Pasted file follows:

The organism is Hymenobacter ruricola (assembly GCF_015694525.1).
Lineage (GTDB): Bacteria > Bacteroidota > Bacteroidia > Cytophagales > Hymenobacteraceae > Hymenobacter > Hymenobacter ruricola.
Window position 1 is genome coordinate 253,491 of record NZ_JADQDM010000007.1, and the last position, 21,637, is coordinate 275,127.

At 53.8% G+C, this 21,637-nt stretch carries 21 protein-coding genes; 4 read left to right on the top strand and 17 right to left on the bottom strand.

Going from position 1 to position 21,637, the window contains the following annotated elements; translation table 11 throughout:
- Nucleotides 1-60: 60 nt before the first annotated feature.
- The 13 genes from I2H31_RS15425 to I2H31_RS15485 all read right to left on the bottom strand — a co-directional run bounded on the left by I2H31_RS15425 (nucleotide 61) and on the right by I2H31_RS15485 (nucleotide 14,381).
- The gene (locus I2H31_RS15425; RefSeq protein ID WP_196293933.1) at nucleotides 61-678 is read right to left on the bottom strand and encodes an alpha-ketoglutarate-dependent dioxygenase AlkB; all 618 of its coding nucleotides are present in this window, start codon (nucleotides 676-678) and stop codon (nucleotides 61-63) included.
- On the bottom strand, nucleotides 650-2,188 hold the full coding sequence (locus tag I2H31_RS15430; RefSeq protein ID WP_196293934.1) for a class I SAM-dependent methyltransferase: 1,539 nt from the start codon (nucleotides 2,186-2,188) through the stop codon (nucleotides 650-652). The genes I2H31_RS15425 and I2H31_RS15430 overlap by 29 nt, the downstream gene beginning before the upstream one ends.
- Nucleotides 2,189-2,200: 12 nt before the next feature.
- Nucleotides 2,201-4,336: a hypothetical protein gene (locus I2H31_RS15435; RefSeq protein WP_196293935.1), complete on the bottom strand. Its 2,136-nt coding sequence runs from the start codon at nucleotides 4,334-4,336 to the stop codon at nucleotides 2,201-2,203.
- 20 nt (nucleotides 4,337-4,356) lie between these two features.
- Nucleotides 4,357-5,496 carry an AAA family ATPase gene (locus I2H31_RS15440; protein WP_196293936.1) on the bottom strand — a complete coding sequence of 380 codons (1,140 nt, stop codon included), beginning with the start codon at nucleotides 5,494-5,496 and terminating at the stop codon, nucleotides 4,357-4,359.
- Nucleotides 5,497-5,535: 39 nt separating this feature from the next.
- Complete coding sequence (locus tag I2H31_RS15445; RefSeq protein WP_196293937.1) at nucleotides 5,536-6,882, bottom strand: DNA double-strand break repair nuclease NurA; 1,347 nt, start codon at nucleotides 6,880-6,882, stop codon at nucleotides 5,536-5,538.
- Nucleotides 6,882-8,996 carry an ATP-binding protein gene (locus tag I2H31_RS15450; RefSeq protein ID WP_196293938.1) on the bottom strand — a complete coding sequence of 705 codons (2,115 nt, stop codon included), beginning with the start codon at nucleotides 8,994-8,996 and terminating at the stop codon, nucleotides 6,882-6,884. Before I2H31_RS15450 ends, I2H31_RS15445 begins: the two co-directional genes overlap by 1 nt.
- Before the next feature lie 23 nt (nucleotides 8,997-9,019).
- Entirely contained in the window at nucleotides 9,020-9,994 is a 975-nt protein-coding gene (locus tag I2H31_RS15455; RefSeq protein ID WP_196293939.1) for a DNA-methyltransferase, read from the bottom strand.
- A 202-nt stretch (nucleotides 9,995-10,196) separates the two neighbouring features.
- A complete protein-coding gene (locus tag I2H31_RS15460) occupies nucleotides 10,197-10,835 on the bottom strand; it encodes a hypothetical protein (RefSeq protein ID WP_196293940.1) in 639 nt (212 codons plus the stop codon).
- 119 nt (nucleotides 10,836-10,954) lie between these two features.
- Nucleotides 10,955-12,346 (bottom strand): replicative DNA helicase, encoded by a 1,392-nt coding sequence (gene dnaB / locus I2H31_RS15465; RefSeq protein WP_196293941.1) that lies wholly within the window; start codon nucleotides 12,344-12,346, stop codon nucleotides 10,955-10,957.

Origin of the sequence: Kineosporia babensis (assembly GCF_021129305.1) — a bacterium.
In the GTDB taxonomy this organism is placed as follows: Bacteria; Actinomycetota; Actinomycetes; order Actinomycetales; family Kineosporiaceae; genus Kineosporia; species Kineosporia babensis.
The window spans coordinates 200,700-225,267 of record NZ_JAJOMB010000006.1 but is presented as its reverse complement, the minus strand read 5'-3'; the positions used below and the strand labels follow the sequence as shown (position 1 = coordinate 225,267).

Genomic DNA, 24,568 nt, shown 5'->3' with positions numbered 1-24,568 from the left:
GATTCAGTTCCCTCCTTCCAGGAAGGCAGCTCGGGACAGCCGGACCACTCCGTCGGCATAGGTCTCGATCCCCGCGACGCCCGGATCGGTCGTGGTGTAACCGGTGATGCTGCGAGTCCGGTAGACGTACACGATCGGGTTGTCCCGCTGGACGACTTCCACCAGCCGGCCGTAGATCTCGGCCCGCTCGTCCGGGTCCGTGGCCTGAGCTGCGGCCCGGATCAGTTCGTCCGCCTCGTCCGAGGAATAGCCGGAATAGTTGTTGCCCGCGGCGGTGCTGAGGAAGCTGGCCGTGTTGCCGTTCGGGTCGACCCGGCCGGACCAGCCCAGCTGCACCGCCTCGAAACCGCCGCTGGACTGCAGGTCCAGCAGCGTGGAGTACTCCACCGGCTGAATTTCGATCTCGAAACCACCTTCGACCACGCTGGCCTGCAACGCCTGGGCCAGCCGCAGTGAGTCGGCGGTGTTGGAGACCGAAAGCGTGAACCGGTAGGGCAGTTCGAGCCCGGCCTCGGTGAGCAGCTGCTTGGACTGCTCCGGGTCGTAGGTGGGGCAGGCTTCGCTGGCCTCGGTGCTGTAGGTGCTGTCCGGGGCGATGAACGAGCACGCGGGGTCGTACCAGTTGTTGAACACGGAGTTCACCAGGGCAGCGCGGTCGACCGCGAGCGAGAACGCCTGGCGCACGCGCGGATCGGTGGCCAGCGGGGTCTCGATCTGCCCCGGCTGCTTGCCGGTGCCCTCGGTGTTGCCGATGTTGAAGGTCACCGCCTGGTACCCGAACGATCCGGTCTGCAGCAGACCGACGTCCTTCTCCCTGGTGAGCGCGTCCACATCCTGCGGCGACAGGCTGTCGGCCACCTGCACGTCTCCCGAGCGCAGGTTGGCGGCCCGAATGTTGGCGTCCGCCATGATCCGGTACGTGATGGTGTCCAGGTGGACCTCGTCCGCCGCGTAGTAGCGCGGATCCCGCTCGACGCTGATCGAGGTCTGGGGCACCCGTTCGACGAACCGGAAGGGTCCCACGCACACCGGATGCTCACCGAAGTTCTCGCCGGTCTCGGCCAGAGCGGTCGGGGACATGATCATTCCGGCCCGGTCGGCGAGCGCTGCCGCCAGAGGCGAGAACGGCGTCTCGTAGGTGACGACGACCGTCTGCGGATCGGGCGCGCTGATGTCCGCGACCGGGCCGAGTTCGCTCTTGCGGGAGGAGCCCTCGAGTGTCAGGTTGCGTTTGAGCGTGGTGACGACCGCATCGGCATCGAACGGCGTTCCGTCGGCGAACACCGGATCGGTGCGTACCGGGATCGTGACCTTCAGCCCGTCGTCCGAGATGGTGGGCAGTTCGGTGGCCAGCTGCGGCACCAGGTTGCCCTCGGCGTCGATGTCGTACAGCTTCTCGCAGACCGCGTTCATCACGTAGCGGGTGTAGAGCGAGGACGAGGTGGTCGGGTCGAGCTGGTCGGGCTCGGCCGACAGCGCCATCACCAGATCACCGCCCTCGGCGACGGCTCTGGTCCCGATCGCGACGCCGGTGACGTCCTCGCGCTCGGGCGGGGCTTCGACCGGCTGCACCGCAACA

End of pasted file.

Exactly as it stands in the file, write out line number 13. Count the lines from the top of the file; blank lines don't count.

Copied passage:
- Nucleotides 4,357-5,496 carry an AAA family ATPase gene (locus I2H31_RS15440; protein WP_196293936.1) on the bottom strand — a complete coding sequence of 380 codons (1,140 nt, stop codon included), beginning with the start codon at nucleotides 5,494-5,496 and terminating at the stop codon, nucleotides 4,357-4,359.